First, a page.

Any reasonable leader would see the writing on the wall in the wake of the Jan. 6 riot at the Capitol. Yet it’s no surprise that President Trump is remorseless over his seditious comments that led to the desecration of the seat of our nation’s democracy and the death of a police officer. That’s true to form for a president who always places his self-interest above that of the nation.

It’s also unsurprising that Vice President Pence would remain servile, despite a House resolution calling on him to declare Trump unfit.

Now, it’s up to Congress to use every legal means to protect the country from the president in his final days in office. That means impeachment, which likely will come before the House today.

We applaud Maine’s Sen. King and Reps. Pingree and Golden for supporting impeachment, especially Golden, who represents a conservative district and who split his vote of two impeachment articles following the 2019 Ukraine scandal.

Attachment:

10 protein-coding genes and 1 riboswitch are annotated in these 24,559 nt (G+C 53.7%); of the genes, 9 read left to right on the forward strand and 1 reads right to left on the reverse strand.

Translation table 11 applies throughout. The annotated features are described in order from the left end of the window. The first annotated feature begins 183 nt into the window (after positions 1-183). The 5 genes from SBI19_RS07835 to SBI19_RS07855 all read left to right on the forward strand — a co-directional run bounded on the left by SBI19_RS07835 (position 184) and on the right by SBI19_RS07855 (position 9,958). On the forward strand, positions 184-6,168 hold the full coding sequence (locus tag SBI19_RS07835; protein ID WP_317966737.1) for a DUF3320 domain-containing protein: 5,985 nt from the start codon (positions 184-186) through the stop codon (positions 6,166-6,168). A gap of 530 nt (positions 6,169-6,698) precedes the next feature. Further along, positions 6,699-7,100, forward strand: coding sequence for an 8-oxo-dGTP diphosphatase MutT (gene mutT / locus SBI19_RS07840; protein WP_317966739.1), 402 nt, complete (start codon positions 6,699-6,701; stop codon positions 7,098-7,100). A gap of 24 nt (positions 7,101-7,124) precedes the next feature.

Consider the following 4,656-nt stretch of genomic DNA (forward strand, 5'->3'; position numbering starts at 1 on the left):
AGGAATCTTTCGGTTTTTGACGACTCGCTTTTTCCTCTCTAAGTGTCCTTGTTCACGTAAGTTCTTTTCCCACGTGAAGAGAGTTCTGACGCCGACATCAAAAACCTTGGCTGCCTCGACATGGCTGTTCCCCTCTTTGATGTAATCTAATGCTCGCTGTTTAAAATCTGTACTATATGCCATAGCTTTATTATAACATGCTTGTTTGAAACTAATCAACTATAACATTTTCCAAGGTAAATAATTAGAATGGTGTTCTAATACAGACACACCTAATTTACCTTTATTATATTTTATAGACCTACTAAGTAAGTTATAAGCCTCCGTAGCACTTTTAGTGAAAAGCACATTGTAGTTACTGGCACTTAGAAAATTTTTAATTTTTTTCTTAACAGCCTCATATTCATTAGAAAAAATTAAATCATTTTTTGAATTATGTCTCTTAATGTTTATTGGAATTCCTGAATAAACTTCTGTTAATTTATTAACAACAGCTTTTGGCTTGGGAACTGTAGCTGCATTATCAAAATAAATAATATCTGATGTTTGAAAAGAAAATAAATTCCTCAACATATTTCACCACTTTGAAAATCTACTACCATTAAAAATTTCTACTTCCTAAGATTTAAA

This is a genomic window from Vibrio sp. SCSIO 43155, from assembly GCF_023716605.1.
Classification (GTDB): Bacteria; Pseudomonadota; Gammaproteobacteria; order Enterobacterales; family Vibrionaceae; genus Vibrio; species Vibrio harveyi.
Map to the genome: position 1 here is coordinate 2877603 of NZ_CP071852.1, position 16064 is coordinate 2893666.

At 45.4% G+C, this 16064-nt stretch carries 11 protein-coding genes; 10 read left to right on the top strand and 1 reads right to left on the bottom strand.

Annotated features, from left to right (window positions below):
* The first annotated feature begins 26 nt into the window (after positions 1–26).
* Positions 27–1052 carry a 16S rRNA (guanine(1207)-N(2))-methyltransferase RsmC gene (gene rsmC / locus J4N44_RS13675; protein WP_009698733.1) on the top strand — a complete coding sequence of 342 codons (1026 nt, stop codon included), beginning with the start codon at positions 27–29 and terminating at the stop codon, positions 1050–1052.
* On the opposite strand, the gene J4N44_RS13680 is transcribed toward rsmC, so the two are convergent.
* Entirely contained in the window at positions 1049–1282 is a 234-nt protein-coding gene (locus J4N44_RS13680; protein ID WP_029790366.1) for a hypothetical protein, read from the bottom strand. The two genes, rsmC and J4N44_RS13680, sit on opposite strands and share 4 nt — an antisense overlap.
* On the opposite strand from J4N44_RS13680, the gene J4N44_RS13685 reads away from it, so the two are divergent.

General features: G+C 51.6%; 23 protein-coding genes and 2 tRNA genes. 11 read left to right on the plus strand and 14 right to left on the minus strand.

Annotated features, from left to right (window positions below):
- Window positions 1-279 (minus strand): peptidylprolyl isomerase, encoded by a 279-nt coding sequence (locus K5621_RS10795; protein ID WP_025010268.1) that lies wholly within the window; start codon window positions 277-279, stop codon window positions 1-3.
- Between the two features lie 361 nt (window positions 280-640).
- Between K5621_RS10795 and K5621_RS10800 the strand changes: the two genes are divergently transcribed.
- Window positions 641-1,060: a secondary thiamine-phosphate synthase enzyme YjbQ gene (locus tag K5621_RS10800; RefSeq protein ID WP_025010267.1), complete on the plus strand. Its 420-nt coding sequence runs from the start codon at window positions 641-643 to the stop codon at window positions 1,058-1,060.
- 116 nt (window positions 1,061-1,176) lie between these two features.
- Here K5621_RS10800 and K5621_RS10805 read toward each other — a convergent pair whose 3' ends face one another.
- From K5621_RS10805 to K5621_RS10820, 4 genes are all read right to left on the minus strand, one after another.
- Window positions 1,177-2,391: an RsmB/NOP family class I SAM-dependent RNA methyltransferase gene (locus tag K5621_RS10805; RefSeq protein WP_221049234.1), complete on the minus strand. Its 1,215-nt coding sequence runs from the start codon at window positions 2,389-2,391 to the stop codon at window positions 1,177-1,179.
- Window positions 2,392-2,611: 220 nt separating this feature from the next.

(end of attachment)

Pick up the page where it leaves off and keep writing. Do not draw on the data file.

That leaves Sen. Susan Collins, who, during Trump’s 2020 impeachment trial, sided with her Republican colleagues, acquitting the president without ever hearing from witnesses.

“I believe that the president has learned from this case,” Collins explained at the time, using words that have come back to haunt her.

We hope that Collins has learned from the riots. We hope she has learned that Trump believes he can act with impunity, even when those actions lead to chaos.

True to form, Collins hasn’t indicated how she’ll vote.

But all legislators must set a precedent that condemns sedition and insurrection. They must give meaning to the phrase “this is not who we are.” They must strip Trump of the benefits that come post-presidency. Most importantly, they must vote to ensure that Trump never sits behind the Resolute desk in the Oval Office again. They must vote to impeach and to convict.

The alternative is a country burdened by a divisive wound for years to come

filed under: